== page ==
• A third research line focuses on how colour-emotion associations drive aesthetic colour judgment. We use this framework to investigate colour preferences (liking and disliking) exploring differences between individuals and contexts. Findings extend our current understanding of the role of affect in colour preferences, indicating mainly a) that general colour preferences do not generalize to specific objects (clothes, interior etc.), b) disliked colours seem to be processed differently than liked colours, c) affective associations to chosen colours are not only related to liked or disliked objects but also to concepts (symbols). Research gate link to project here?
  • Across these studies, new methods are being developed and used allowing intuitive yet precise colour selection in the laboratory as well as outside, aiming to improve reliability of online colour selection.
Effect of colour on the subjective perception of space

Expert opinions in consultancy and marketing motivate consumers to colour their environment in order to boost cognitive or affective functions (such as “violet helps to concentrate in an office”), or to create perceptions of bigger space. Surprisingly little empirical evidence exists that translate to founded messages.

This project is aimed at understanding how coloured environments influence spatial exploration of these environments. Of particular interest is the causal relation between colour perception and the subjective experience of room size, including its impact on subjective well-being or adaptiveness in particular situations.

Nonverbal communication of emotion

Emotion communication research strongly focuses on the face and voice as expressive modalities, leaving the rest of the body and its surroundings (e.g., colour environment) relatively understudied.

  • Contrary to the early assumption that body movement only indicates emotional intensity, this research adds to the growing evidence that body movement also conveys emotion specific information. This research translates assumptions across the domains of emotion research (face and voice), linguistic approaches (gesture and sign language), clinical psychology and ethology. In order to enhance our understanding on the role of body movement in nonverbal communication (of emotion or other), we developed computer-assisted manual and automatic tools such as the Body Action and Posture coding system and feature extraction algorithms. These tools allow us and others to reliably and objectively measure patterns of expression and perception through body movement and to evaluate them against hypotheses from different theoretical perspectives.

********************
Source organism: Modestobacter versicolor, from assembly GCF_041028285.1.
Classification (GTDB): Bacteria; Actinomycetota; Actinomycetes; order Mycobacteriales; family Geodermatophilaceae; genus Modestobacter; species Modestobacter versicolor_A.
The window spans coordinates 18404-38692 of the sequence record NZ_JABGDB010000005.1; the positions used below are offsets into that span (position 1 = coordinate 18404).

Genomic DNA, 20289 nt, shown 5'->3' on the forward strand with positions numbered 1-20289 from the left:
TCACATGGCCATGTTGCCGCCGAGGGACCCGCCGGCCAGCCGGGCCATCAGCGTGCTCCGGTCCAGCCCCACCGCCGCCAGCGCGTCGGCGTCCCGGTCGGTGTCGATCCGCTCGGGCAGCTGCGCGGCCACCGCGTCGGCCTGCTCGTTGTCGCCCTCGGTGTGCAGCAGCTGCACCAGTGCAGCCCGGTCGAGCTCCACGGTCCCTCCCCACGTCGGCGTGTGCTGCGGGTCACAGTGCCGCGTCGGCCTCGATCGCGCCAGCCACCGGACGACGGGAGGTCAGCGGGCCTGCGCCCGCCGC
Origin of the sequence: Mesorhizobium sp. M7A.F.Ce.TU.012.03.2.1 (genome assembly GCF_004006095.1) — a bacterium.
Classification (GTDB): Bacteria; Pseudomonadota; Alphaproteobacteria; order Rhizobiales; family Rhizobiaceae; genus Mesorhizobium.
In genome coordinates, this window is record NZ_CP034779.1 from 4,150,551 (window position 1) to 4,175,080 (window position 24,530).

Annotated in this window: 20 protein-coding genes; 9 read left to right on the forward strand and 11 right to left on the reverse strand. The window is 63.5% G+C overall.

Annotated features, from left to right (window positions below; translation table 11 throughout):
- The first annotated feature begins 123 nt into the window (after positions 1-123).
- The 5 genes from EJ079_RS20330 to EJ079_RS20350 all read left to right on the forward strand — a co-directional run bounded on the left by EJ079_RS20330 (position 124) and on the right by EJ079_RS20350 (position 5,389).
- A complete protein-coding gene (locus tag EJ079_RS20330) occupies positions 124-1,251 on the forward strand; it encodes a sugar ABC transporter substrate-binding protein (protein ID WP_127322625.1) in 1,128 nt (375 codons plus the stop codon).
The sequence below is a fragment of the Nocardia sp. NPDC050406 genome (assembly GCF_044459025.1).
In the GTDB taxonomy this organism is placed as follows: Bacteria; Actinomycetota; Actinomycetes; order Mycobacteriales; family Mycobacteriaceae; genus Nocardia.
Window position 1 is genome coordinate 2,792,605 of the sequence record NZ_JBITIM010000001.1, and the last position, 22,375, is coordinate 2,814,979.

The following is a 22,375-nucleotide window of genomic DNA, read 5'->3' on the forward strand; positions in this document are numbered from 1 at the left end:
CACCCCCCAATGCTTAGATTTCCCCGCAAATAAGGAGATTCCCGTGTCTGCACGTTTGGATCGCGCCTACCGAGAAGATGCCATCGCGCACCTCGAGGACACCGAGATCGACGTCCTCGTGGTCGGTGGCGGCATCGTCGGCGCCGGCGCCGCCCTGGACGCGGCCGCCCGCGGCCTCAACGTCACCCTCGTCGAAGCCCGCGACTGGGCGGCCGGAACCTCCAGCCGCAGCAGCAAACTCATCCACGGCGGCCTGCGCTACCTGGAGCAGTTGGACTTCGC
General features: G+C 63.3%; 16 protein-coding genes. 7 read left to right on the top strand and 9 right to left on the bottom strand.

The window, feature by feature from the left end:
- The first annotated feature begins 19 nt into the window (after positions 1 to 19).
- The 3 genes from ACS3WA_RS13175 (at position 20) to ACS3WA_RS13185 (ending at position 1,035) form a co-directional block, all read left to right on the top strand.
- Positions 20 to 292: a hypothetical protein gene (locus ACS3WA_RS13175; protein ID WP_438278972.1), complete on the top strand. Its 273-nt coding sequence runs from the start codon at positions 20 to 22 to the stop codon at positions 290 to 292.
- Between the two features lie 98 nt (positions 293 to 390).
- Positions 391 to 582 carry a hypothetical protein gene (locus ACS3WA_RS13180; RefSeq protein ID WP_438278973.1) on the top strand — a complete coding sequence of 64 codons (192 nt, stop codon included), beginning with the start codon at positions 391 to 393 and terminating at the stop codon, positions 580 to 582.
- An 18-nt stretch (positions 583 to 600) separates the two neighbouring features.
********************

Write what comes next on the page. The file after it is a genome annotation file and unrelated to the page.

External collaborators:
    Annika Huber, Stefanie Riemer, & Hanno Würbel (University of Bern)
    Martijn Goudbeek (University of Tilburg)
    Klaus Scherer & Marcello Mortillaro (Swiss Centre for Affective Sciences, University of Geneva)
    Michael Kipp (Augsburg University of Applied Sciences)
    Antonio Camurri (University of Genova)
  • Beyond a person’s expression, features of the surrounding environment also influence human interaction. Here, we merge the fields of affective nonverbal communication and colour science, in order to better understand how we use colour to express ourselves and judge others. In one study we showed for example that we systematically and spontaneously associate particular colours to bodily expressions, congruent with the underlying emotion. Further, merely seeing these emotional expressions changes the way we remember the colour on the expressor’s clothes in line with the depicted emotion (e.g., brighter for positive expressions, see also project “Affectively driven colour choices”).
Individual differences in colour-emotion associations

Colours are associated to emotions in common language (e.g. feeling blue) and everyday behaviour (e.g., choosing clothing colours to match or improve one’s mood). We are testing the links between colours and emotions using different techniques, measuring semantic and perceptual colours, and in different populations to assess the universality/specificity of colour-emotion associations. By investigating clinical populations (e.g., colour-blind people) and people coming from different cultural and linguistic backgrounds, we will be able to assess biological and environmental contributions to the formation of colour and emotions associations. A large-scale international colour survey is part of the project (


© Nele Dael

GĂ©opolis - CH-1015 Lausanne
Tel. +41 21 692 35 25